Calamity plunges headlong, a fall
of seraphim wings wreathed with a fireball,
like the burning whirlwind witnessed by
Ezekiel, cloud and fire mounting high,
and where she lands her impact arrays pyres
of hopes and dreams, even petty desires,
all aflame—aflame! Whereso she crashes
like a lightning bolt whose coming flashes
out of the clear blue sky, oft unforeseen;
no trumpets, heralds, or bird signs to glean
foreknowledge of her dizzying fallout
nor time to catch one’s breath as we call out
in despair to the loved ones we have lost
within a New Era wrought at their cost.
Calamity is a spear thrown by God,
and we can do little, shocked and slack-jawed
from the suddenness, the swift ruin wrought
by powers beyond us, and what we thought,
what we presumed previously of life
and its routines, the shrill blow of a fife
discordant with the melody we learned
hitherto, the music sheet henceforth burned
and all other notes now sounding quite wrong
as we march off-rhythm to this new song.
The level ground upon which we once stood
is an impact crater, our neighborhood
in decline, literally, the downtown
concave, the downtown sliding down, down, down
in the aftermath of the Advent come
and its smoldering throne, its ash kingdom
where streets are all dead-ends, alleys are traps,
and home is a bait for countless mishaps,
comfort gone cold, taxidermied, hung high,
out of reach, gaudy, a gleaming glass eye
looking over us in our time of need,
as futile as any rosary bead
or a prayer belted out in despair
to mute, blind, deaf, dumb, illegible air.

Calamity is no city planner,
though she sits in the governor’s manor,
and she is not elected by our choice,
though we can encourage her—not by voice,
but by carelessness, selfishness, ego…
Yes, ego, that parade whereby we go
marching into Calamity’s crater
to serve ourselves flaming soot, to cater
our own Wake, all bedighted in embers
of what had been, that which…who remembers?
Not me. I am distracted by the light
of fresh Calamity in fireball flight
across the vault of heaven, that high vault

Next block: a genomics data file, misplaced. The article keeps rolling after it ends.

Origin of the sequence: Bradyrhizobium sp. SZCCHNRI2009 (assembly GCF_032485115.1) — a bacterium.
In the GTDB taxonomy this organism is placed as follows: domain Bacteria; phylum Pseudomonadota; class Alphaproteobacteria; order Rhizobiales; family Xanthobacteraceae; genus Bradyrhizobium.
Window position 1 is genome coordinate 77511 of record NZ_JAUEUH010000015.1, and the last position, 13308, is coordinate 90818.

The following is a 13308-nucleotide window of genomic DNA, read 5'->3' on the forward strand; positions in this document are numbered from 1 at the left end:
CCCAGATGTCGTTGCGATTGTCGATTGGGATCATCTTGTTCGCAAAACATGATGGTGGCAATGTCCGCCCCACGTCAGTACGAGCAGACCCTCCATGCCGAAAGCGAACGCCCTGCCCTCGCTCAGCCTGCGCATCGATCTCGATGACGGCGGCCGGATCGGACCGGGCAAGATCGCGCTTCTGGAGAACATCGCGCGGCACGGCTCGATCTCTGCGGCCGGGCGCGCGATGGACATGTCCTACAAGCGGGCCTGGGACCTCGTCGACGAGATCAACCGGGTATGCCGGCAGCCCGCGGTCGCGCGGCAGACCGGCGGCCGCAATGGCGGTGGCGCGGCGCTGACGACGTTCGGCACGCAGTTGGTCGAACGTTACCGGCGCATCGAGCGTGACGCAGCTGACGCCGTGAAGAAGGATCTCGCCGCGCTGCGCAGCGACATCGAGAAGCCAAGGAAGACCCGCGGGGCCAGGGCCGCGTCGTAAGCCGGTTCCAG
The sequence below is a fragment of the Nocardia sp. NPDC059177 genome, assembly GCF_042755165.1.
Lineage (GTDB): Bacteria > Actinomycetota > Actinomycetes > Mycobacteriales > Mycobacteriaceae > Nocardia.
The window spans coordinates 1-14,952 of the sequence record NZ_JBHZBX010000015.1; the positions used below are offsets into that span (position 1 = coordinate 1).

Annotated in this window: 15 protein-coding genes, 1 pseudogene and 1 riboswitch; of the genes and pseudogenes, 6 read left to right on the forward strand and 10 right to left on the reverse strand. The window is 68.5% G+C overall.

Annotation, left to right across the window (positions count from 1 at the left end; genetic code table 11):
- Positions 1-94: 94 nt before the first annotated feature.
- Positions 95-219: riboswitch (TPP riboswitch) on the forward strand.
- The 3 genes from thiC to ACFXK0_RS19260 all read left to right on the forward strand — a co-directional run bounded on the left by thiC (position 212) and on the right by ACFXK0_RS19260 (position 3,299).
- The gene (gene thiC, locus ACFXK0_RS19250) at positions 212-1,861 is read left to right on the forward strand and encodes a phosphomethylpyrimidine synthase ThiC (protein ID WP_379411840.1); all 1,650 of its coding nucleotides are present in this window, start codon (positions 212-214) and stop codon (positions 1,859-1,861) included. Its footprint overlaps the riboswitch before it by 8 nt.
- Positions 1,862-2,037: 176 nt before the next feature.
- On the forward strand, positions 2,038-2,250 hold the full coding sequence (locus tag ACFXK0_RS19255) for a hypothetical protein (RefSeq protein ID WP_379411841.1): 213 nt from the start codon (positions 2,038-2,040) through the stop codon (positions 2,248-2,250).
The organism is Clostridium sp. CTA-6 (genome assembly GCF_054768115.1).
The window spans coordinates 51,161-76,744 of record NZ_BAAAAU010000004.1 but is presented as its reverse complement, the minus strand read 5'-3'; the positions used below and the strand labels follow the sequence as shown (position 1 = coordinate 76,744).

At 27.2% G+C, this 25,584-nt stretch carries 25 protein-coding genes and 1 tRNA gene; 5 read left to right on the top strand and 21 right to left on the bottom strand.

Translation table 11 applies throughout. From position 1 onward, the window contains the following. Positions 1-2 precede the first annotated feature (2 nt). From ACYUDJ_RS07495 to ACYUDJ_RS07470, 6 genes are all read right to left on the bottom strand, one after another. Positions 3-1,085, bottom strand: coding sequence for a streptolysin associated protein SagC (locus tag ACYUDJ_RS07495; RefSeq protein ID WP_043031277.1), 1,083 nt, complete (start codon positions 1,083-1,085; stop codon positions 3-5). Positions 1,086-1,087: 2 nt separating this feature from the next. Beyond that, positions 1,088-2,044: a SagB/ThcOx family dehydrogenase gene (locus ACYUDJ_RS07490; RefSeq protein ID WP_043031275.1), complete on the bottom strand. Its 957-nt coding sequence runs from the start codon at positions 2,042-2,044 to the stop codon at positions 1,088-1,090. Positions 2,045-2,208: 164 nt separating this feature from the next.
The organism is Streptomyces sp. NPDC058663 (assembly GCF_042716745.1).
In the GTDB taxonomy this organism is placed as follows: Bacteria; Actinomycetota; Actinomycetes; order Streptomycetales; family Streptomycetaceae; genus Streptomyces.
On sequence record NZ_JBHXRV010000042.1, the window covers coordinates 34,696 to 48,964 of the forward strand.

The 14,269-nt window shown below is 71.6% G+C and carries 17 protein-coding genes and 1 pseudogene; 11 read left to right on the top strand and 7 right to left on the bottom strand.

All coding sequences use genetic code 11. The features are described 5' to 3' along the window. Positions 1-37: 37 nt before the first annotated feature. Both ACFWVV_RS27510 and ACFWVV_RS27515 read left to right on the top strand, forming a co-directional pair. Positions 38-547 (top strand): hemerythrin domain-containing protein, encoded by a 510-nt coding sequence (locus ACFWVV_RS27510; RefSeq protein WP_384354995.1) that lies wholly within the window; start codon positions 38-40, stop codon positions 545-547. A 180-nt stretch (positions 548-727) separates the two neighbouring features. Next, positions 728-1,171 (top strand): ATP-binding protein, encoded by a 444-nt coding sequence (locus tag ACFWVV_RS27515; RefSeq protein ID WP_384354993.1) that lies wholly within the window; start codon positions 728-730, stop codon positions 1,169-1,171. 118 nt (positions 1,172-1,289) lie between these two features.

that cracks to a fissure along the fault
and rains down as a meteor shower
to flatten every tree, home, tower
until neither king or pauper can find
the false-hope of refuge to hide behind.

Calamity renovates as she likes,
gentrification and ruthless tax hikes,
pushing out the old tenants, the squatters,
and even landlords, all ledger jotters
who think themselves their own masters, the kings
of the domains to which such pretense clings;
none are spared the cataclysm, none spared
sorrows such as sown, reaped and quickly shared.
You do not schedule your life anymore,
but live by the timetable you abhor…
Oh, but Calamity strikes once again
and so, scheduled, must set aside my pen…


Change is always so difficult
it is a husk you peel and molt,
killing the old self in due course,
removing old habits by force,
revealing the sore skin beneath,
aching exoskeletal grief,
and then weaving a raw cocoon
from the scarred ruin you have hewn
as a fresh scab congealing, hard,
itchy, burning, till you discard
what was bled to render its flesh,
a stygian-carapace mesh,
and, by picking it, contemplate
the old, scar-borne truths which you hate
and then you confront what you hide,
tucking yourself away, inside
all that you rue, resent, and loathe
about yourself, that husk you wove
to become a pupa of change,
awakening to find—so strange—
a stranger unfurling your wings
to fly free from the former things
that defined your self, saving face
by discarding face, to erase
what had been for what would now be:
a murder of myself by me.